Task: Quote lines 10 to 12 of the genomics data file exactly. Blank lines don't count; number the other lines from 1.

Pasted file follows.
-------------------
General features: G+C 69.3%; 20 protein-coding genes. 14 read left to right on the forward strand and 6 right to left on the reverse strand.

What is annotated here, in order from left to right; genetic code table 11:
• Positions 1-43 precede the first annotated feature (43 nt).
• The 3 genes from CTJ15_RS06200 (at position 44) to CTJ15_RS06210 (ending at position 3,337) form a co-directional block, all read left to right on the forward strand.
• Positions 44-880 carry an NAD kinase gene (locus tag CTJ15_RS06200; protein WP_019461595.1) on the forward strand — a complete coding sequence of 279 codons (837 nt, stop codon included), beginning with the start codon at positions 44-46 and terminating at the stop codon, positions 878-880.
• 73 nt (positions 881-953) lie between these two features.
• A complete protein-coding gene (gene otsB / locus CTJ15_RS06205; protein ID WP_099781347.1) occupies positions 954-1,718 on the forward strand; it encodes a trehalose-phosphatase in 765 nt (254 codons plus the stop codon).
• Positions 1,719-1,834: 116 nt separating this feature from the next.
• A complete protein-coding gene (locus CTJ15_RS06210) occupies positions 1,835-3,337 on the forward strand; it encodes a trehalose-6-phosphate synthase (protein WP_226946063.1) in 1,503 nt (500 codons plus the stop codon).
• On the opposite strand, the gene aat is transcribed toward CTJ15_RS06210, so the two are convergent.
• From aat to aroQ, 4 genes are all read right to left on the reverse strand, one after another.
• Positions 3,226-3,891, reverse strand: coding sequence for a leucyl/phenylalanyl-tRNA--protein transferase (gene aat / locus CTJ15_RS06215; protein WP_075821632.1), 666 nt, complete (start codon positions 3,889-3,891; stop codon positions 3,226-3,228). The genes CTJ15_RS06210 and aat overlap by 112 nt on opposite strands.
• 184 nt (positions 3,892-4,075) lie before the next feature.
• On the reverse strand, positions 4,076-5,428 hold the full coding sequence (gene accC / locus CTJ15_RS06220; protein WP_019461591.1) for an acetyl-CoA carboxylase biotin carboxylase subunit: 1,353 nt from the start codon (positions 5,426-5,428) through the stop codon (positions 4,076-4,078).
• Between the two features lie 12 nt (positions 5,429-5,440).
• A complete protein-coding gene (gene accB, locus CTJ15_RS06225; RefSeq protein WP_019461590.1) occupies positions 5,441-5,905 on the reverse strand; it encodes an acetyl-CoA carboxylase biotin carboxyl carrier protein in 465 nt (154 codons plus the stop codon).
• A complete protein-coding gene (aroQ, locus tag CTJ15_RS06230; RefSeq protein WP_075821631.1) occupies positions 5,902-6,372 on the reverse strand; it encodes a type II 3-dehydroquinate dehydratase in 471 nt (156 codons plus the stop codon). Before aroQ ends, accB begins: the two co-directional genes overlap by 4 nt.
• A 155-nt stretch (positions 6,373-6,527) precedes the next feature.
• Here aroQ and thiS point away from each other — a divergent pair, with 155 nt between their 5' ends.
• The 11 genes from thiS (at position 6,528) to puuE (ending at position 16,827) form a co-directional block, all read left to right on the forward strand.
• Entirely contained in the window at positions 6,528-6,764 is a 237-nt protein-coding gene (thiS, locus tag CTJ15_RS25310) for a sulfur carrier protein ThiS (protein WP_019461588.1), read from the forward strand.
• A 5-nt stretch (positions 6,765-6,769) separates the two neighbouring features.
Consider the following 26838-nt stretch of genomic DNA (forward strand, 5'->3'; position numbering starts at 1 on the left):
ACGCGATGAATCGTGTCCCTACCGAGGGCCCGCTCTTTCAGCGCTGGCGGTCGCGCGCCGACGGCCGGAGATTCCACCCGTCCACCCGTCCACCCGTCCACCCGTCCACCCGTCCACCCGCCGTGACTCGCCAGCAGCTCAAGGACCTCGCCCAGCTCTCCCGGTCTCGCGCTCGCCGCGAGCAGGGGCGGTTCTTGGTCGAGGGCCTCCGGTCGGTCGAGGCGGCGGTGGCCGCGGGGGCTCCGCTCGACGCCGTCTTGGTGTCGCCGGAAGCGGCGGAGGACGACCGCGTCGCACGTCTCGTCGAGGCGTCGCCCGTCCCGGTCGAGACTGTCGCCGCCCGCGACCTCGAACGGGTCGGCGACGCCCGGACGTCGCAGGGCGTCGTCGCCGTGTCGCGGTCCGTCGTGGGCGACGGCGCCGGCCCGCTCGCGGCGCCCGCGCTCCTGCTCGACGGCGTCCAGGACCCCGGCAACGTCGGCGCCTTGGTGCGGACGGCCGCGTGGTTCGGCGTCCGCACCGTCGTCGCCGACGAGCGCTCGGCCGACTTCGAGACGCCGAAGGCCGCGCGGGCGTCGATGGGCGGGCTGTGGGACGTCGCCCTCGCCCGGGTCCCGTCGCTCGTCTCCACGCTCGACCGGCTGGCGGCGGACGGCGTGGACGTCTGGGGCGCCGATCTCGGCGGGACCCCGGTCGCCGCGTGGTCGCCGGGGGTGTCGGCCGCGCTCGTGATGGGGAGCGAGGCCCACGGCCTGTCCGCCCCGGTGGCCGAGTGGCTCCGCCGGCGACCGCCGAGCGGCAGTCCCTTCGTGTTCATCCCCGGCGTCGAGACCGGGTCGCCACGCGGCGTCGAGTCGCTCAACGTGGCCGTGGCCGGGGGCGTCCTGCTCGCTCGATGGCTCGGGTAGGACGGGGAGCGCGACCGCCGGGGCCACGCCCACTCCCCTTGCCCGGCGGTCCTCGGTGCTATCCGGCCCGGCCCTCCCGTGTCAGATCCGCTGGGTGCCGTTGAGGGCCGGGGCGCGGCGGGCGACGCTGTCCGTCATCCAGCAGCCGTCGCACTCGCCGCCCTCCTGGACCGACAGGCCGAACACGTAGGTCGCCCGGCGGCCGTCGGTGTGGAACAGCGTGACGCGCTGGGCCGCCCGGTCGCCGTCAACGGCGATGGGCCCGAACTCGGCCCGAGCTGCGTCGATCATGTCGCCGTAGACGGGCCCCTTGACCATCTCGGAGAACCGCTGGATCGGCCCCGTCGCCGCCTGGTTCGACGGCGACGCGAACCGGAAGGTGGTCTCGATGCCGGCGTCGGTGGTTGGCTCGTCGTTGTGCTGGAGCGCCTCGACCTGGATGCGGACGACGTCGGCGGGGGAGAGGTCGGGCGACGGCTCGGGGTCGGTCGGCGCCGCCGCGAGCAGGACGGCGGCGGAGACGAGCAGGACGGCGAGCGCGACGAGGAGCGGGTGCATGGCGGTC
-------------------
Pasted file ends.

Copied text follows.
• On the opposite strand, the gene aat is transcribed toward CTJ15_RS06210, so the two are convergent.
• From aat to aroQ, 4 genes are all read right to left on the reverse strand, one after another.
• Positions 3,226-3,891, reverse strand: coding sequence for a leucyl/phenylalanyl-tRNA--protein transferase (gene aat / locus CTJ15_RS06215; protein WP_075821632.1), 666 nt, complete (start codon positions 3,889-3,891; stop codon positions 3,226-3,228). The genes CTJ15_RS06210 and aat overlap by 112 nt on opposite strands.